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Formation

Ždanoka v Latvia, 16 March 2004 [ECtHR]

Case no 58278/00

The Court’s observations in conclusion

132.  The Latvian authorities’ view that even today the applicant’s former position in the CPL, coupled with her stance during the events of 1991 (see, in particular, paragraphs 123-24 above), still warrant her exclusion from standing as a candidate to the national parliament, can be considered to be in line with the requirements of Article 3 of Protocol No. 1. The impugned statutory restriction as applied to the applicant has not been found to be arbitrary or disproportionate. The applicant’s current or recent conduct is not a material consideration, given that the statutory restriction in question relates only to her political stance during the crucial period of Latvia’s struggle for “democracy through independence” in 1991.

133.  While such a measure may scarcely be considered acceptable in the context of one political system, for example in a country which has an established framework of democratic institutions going back many decades or centuries, it may nonetheless be considered acceptable in Latvia in view of the historico-political context which led to its adoption and given the threat to the new democratic order posed by the resurgence of ideas which, if allowed to gain ground, might appear capable of restoring the former regime.

134.  The Court therefore accepts in the present case that the national authorities of Latvia, both legislative and judicial, are better placed to assess the difficulties faced in establishing and safeguarding the democratic order. Those authorities should therefore be left sufficient latitude to assess the needs of their society in building confidence in the new democratic institutions, including the national parliament, and to answer the question whether the impugned measure is still needed for these purposes, provided that the Court has found nothing arbitrary or disproportionate in such an assessment. In this respect, the Court also attaches weight to the fact that the Latvian parliament has periodically reviewed section 5(6) of the 1995 Act, most recently in 2004. Even more importantly, the Constitutional Court carefully examined, in its decision of 30 August 2000, the historical and political circumstances which gave rise to the enactment of the law in Latvia, finding the restriction to be neither arbitrary nor disproportionate at that point in time, that is, nine years after the events in question (see paragraphs 61-63 above).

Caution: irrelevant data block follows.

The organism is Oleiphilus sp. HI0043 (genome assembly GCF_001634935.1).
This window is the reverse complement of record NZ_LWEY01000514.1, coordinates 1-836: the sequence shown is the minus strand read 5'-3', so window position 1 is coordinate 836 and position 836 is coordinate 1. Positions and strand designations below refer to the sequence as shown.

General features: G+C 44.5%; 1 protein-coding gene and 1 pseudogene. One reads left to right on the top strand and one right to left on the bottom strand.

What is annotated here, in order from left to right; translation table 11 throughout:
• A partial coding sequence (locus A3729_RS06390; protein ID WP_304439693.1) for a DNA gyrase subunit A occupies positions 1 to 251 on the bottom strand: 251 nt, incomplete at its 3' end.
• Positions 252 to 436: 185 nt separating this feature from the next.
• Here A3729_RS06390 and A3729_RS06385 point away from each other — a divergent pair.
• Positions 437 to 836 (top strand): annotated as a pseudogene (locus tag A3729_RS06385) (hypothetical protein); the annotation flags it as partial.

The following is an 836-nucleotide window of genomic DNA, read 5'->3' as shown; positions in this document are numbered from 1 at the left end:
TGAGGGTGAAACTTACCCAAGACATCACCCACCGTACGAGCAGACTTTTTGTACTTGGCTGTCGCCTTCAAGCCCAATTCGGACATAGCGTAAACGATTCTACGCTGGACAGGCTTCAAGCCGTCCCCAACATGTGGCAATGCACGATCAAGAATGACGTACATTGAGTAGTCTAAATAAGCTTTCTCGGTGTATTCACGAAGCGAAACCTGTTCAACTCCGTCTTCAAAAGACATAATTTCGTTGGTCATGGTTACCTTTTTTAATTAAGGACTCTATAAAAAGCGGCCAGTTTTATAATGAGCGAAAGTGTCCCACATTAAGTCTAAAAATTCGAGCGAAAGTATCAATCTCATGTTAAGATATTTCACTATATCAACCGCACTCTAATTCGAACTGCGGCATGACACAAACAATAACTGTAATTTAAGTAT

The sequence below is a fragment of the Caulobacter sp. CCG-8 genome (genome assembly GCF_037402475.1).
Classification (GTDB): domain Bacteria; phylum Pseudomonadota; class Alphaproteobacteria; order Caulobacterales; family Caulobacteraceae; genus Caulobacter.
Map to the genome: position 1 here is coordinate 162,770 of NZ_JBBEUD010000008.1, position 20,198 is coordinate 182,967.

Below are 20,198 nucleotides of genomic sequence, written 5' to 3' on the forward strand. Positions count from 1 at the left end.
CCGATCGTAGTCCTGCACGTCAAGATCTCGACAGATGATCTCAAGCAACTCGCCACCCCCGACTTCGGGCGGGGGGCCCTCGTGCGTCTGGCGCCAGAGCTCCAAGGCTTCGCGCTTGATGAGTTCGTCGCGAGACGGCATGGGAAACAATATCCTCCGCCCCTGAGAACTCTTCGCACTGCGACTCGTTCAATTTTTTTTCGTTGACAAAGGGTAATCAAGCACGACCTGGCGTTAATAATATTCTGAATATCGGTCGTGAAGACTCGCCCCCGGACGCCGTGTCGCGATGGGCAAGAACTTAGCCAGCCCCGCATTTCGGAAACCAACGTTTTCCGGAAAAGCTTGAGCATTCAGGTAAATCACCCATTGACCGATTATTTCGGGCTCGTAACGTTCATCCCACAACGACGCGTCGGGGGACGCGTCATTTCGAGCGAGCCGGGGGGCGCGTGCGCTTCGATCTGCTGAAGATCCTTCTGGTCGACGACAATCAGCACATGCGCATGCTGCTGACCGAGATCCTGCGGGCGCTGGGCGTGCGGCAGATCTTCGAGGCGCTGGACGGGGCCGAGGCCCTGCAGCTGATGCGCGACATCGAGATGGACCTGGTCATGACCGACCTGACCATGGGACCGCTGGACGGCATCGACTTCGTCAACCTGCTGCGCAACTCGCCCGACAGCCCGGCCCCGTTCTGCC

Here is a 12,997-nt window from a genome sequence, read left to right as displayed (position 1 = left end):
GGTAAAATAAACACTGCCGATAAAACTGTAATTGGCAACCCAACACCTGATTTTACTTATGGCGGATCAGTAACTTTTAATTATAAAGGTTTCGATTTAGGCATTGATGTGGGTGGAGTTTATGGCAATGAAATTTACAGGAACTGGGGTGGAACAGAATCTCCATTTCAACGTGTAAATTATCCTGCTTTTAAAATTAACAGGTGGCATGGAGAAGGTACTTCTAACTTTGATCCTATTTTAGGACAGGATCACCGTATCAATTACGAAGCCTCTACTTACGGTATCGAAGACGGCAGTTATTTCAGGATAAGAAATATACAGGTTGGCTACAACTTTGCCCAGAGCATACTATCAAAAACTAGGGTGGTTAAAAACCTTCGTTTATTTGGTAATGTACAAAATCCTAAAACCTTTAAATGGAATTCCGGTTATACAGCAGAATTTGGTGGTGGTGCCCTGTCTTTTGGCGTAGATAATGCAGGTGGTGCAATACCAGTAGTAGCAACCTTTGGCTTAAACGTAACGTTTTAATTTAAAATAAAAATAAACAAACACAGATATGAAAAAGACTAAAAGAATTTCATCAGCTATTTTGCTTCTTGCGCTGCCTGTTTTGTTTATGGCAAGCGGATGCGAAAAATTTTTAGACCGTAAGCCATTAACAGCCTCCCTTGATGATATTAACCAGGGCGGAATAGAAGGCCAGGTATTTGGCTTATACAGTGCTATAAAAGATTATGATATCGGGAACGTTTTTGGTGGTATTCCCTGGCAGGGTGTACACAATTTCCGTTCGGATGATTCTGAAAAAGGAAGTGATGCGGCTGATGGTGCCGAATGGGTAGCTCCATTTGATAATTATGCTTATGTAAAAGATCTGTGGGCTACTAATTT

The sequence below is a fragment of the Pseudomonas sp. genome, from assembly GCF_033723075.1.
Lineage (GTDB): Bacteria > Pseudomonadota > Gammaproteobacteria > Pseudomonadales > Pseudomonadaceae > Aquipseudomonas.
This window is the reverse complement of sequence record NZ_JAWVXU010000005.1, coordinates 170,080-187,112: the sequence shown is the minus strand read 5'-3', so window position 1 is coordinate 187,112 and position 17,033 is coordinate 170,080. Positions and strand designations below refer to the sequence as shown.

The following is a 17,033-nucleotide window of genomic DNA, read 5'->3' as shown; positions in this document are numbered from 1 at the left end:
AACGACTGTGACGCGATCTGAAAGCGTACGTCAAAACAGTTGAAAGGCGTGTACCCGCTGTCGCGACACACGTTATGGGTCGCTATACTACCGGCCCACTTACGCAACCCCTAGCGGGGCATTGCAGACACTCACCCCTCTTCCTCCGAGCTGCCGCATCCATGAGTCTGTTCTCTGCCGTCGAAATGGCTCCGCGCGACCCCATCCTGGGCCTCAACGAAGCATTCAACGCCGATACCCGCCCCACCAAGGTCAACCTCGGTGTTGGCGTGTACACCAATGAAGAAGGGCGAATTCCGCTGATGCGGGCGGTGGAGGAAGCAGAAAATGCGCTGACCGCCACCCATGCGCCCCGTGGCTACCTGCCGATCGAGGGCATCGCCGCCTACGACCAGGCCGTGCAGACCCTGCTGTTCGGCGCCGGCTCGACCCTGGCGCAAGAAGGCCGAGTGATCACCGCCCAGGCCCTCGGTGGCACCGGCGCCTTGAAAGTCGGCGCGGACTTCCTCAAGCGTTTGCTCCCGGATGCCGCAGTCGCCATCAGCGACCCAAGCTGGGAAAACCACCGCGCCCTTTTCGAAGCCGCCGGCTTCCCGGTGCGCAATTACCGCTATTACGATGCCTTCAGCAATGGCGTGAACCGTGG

135.  It is to be noted that the Constitutional Court observed in its decision of 30 August 2000 that the Latvian parliament should establish a time-limit on the restriction. In the light of this warning, even if today Latvia cannot be considered to have overstepped its wide margin of appreciation under Article 3 of Protocol No. 1, it is nevertheless the case that the Latvian parliament must keep the statutory restriction under constant review, with a view to bringing it to an early end. Such a conclusion seems all the more justified in view of the greater stability which Latvia now enjoys, inter alia, by reason of its full European integration (see paragraph 51 above). Hence, the failure by the Latvian legislature to take active steps in this connection may result in a different finding by the Court (see, mutatis mutandis, Sheffield and Horsham v. the United Kingdom, 30 July 1998, § 60, Reports 1998-V; see also the follow-up judgment to that case, Christine Goodwin v. the United Kingdom [GC], no. 28957/95, §§ 71‑93, ECHR 2002-VI).

136.  The Court concludes that there has been no violation of Article 3 of Protocol No. 1.

(...)

The Court’s assessment

141.  The Court considers in the circumstances of the case that Article 3 of Protocol No. 1 is the lex specialis, and no separate examination of the applicant’s complaints is warranted under Article 11. Nor can the Court find any argument that would require a separate examination of the applicant’s complaints about her inability to stand for election from the point of view of Article 10.

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Jurisprudence

Formation Criminal convictions Public officials Conviction Impediments to formation Consequence of dissolution Insufficient numbers Nationality